Although it is convenient to characterize the opponents of Nickels' gun ban merely as a lot of flannel and camo-clad yokels from Auburn or Kent or Enumclaw, the audience was far more representative of the city as a whole than one might stereotypically expect.
There were healthy numbers of liberals and progressives, environmentalists and community activists mixed in with Republicans and Libertarians who were opposed to the notion that, despite being licensed to legally carry a concealed firearm, they'd be forced to walk unarmed in city parks while gang members, stalkers and sundry other criminals are free to pack heat.
Lonnie Wilson, a Lynnwood resident, said he and his partner frequently visit Seattle because it is the center of gay cultural life in the region. He has had a concealed pistol license for eight years.
"As a gay man, I have to be very careful about holding the hand of my partner in public," Wilson said. "I don't want to hide myself just to be safe. Minorities such as myself are the biggest target of hate crimes."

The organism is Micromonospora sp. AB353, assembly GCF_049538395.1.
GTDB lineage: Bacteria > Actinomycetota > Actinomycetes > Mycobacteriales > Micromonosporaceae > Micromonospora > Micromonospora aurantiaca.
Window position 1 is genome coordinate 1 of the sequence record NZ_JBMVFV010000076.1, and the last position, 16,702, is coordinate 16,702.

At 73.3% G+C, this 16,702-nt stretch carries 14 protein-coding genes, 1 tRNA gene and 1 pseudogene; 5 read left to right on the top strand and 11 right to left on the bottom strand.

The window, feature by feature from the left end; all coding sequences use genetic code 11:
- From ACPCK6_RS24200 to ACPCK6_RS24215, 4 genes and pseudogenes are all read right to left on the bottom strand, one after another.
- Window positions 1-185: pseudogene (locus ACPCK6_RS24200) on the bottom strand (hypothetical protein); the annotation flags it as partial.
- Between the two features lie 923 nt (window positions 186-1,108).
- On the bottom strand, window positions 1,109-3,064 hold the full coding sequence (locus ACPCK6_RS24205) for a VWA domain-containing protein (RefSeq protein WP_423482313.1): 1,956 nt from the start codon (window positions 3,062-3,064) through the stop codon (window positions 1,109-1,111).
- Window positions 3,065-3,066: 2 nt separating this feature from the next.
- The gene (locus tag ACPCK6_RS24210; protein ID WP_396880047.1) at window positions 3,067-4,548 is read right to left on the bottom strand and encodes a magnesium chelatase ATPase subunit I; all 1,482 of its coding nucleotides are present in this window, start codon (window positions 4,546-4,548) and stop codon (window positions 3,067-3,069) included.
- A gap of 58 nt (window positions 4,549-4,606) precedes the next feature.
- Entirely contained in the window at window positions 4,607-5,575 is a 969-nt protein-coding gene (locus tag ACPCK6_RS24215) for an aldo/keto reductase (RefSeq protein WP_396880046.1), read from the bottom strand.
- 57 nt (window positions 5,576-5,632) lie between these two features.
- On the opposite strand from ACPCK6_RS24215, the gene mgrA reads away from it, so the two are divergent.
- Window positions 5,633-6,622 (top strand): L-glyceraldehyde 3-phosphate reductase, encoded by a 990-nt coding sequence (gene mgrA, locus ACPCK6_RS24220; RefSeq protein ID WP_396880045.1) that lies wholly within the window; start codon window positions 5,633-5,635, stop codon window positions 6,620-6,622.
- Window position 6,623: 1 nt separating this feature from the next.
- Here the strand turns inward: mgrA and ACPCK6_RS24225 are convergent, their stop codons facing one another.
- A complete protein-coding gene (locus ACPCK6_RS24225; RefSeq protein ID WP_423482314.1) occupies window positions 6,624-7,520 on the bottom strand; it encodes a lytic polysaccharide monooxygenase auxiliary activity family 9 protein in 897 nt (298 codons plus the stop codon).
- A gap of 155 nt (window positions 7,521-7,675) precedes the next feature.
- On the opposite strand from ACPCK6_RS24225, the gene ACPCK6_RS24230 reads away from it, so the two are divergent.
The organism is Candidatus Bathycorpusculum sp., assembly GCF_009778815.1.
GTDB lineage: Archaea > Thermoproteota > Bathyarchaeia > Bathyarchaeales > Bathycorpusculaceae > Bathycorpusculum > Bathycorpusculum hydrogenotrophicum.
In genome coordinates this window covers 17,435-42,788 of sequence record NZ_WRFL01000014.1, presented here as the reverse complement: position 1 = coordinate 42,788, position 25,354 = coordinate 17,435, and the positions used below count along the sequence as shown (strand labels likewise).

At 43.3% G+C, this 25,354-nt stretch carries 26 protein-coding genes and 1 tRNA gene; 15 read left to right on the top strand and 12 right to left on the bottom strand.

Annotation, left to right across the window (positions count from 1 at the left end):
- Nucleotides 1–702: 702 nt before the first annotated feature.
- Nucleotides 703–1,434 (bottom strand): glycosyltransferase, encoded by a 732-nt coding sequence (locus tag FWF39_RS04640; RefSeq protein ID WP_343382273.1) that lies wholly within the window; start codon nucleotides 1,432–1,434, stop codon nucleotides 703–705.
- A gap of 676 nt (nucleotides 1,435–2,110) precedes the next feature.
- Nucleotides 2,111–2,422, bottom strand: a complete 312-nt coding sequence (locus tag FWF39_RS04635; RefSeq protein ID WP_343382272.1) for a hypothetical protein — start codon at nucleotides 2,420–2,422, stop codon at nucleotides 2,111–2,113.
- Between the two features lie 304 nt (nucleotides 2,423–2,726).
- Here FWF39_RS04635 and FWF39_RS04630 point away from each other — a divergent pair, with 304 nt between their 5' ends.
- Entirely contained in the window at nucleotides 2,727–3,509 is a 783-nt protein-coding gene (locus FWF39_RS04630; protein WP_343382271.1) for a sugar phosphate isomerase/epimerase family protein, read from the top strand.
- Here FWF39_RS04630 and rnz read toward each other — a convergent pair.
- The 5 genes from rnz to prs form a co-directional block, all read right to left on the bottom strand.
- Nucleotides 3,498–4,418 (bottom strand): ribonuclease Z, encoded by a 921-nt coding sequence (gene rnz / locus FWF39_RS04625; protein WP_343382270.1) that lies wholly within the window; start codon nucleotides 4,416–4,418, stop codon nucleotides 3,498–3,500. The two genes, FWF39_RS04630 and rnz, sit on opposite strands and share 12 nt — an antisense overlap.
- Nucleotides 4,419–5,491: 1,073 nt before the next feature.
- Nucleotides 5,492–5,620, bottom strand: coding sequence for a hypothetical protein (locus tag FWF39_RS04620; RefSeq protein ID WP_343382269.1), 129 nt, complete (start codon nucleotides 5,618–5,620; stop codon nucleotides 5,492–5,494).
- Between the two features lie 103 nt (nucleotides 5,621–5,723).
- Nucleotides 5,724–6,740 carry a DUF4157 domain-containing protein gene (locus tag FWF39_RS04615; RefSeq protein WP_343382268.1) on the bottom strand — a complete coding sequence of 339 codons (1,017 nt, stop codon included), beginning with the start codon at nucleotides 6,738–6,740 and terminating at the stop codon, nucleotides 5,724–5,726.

Yvonne Kinoshita Ward, a civil rights lawyer and former President of the Asian Bar Association of Washington said the ban hurts the most vulnerable in the community, minorities, women, domestic violence victims and the disabled. She quoted FBI crime statistics stating that of the 9,000 hate crimes committed in 2007, 41 percent occured on government-owned property.
"Wicked and cowardly men who commit hate crimes do not obey the law," Ward said. "Do not disarm or criminalize those they seek to harm."
Maggie Willson, from Seattle, described herself as a "gun-toting tree-hugger" who campaigned for Barack Obama. She spoke about being raped at knife-point and living in fear for several years before a friend taught her how to shoot.
"Gun bans hurt women more than they hurt men," Willson said adding that she now feels secure, as a CPL holder, to hike at Carkeek Park.